REVIEW: Everybody's Talking About Jamie at the Apollo Theatre

Theater

Tuesday 6th November 2018 marked Everybody’s talking about Jamie’s first Birthday in the West End. After having a sell-out run at the Sheffield Crucible in 2017, its transferred to the Apollo theatre later that year. Since then the show has been broadcast all around the world in cinemas and has recently announced that it has a movie version in the works. 

The show is based on the BBC Three documentary ‘Jamie: Drag Queen at 16’ that aired in 2011. Having not long seen the documentary, the show differs quite a lot from the original story. This, however, is not a bad thing. Theatrical license has allowed them to bring the show into 2018 and add the diversity it needs to bring it into this modern world. 

The show follows 16 year old Jamie New who has a dream of becoming a drag queen. We follow his struggles at school and his longing to go to school prom in a dress and his journey on becoming the performer he has always dreamt of being.

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It is so refreshing to see a new and original piece of theatre, that is not based on a film or a book, enjoy success in the West End. The team behind this have really created something so special and important for today’s society. Dan Gillespie Sells (Music & Orchestrations), Tom MaCrae (Book & Lyrics) and Jonathon Butterell (Director & Co-Writer) have pulled together something that is pure genius. 

John McCrea is a powerhouse in this role, he is just perfect in every way. He embodies the role of Jamie like it is himself and he really does capture the audience. His comic timing and vocals were just perfection, he is the star attraction of this show and you must see him before he leaves next year. 

Rebecca McKinnis, who has taken over the role of Margaret from original performer Josie Walker having previously understudying the role, plays the role with a subtlety and understanding that makes the audience so comfortable in her presence. Her rendition of ‘He’s My Boy’ was understated but by the end had everyone in tears. A wonderful performance. 

The latest star casting to add to the list in the West End right now is Michelle
ETAJ-Michelle-Visage-Miss-Hedge-photo-credit-Matt-Crockett-e1539859845357.jpg Visage in the role of Jamie’s teacher Miss Hedge. I struggle to believe that a careers teacher in this high school would look or act the way Visage presented herself on stage and although her basic performance skills were good she did not match up to anyone else on that stage.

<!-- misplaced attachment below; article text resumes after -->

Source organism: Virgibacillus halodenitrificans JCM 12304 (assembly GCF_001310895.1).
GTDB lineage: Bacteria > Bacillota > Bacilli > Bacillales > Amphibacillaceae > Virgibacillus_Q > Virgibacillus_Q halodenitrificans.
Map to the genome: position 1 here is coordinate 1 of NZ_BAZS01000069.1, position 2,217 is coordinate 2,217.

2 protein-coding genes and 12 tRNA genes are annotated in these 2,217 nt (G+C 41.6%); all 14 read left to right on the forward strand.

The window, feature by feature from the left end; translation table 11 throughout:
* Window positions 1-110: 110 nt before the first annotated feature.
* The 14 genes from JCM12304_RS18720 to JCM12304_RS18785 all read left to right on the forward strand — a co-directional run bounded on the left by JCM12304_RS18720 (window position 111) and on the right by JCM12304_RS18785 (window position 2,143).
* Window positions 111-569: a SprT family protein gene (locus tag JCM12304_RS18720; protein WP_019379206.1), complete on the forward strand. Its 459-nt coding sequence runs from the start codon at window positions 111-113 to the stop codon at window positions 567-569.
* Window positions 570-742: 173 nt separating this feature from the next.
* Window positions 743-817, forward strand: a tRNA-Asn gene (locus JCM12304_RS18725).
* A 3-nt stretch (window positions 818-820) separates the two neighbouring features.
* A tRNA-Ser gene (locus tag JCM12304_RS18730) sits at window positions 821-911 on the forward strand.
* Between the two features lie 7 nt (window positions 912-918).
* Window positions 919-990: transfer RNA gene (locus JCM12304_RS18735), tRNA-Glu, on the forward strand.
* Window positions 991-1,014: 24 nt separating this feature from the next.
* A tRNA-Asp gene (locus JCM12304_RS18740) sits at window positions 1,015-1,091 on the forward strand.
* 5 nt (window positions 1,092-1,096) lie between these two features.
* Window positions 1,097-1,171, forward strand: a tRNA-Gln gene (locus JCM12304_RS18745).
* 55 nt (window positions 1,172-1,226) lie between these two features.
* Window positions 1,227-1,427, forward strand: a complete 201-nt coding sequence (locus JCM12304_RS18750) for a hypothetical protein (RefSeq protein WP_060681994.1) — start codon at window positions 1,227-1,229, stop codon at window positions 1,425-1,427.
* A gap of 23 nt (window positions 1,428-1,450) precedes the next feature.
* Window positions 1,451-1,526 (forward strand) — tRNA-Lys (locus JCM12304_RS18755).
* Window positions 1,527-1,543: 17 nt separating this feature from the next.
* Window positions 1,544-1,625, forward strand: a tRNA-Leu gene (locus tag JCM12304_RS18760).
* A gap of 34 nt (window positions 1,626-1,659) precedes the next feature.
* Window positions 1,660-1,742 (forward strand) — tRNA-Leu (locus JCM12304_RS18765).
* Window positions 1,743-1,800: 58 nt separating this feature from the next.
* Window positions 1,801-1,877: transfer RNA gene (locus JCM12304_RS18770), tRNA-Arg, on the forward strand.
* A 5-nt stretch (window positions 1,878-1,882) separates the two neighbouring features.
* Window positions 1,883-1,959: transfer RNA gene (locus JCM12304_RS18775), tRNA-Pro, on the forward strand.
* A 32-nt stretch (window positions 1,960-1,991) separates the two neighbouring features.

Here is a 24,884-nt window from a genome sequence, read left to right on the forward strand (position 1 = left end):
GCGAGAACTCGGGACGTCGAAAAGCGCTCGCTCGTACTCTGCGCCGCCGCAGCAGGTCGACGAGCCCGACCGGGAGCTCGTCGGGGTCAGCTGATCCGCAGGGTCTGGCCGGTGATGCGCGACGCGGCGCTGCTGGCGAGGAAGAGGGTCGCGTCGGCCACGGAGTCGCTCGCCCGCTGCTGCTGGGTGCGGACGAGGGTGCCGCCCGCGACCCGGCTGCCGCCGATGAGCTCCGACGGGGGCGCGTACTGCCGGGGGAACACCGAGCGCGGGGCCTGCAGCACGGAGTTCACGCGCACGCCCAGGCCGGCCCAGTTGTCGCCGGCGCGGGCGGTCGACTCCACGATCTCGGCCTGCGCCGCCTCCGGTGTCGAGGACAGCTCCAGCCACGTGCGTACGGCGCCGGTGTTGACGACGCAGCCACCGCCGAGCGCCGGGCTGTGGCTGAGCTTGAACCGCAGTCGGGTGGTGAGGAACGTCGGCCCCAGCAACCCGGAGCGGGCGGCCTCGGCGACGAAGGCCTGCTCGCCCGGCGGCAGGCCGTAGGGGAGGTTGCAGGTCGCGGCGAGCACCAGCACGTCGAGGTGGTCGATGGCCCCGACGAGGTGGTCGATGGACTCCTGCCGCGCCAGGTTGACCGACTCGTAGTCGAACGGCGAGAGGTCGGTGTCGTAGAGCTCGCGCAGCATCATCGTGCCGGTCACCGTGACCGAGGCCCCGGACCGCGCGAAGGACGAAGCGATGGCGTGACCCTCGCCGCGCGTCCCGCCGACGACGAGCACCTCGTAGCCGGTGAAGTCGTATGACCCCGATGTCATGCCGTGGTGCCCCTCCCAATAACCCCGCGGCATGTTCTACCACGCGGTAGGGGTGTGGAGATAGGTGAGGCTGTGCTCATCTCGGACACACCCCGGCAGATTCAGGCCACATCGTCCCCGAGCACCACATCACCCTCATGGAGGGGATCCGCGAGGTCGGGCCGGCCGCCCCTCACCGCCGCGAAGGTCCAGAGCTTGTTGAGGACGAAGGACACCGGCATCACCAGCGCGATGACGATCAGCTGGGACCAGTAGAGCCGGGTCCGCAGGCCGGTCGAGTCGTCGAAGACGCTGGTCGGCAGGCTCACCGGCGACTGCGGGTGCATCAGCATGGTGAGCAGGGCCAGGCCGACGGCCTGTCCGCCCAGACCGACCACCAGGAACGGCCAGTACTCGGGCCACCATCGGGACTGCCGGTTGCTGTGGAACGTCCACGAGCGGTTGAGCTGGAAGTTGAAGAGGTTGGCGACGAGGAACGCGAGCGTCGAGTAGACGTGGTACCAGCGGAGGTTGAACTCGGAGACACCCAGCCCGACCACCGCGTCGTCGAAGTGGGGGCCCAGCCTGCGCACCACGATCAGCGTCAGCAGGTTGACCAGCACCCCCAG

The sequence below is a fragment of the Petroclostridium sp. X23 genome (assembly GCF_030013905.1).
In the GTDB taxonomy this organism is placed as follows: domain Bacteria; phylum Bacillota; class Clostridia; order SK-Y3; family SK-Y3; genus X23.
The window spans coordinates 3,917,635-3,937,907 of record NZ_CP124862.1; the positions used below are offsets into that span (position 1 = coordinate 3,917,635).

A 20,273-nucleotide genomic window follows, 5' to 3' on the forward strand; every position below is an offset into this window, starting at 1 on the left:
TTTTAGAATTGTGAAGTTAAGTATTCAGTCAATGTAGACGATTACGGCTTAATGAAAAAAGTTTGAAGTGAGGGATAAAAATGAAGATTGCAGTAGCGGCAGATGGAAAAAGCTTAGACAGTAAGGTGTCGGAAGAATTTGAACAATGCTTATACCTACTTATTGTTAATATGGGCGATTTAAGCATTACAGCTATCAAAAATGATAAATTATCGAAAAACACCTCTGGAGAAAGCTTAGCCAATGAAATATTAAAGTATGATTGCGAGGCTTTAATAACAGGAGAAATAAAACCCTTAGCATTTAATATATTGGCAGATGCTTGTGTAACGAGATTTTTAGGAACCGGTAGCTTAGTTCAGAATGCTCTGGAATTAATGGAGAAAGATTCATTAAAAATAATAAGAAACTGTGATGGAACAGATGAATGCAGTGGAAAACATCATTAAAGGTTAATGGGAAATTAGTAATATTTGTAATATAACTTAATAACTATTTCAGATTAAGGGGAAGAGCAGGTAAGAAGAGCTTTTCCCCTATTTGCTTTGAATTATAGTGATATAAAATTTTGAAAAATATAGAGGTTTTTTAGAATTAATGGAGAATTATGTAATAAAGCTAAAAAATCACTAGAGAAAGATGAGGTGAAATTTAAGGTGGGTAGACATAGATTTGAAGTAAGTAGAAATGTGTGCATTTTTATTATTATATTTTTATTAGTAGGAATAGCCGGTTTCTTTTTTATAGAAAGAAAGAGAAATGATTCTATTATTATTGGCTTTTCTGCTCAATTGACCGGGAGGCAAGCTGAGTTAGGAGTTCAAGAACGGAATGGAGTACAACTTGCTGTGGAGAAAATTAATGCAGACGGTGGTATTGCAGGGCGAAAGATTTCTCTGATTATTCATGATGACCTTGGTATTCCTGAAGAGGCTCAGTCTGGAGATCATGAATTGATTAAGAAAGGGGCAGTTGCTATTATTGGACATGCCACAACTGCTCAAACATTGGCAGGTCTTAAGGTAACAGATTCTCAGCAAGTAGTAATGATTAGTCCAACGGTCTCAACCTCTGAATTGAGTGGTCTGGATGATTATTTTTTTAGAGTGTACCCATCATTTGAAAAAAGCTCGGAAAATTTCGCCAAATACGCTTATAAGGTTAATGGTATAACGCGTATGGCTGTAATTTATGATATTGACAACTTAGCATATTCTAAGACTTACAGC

A mention must go to Shobna Gulati and Lee Ross who play Ray and Hugo, they both add so much humour and heart to the story that we can’t help but fall in love with them. 

This show features a very good ensemble of actors, with the nature of the piece they aren’t the typical ‘ensemble’ of a musical, all playing separate students and really being in the centre of the story. Although some of the vocals were slightly off, they are a fantastic company and pull together to tell the most wonderful story. 

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This story is so important and needs to be told, a story of acceptance of one’s self and each other. Jamie doesn’t force himself, his sexuality or his aspirations on anyone but what he does is learn to be himself and accept that and others. Jamie goes through struggles in the story but what we learn is to not judge them. This is a show that needs to be visited by every single high school in the country and also seen by far more people. This is a modern masterpiece with so much heart and joy. 

Review by Mark Swale 

Rating: ★★★★

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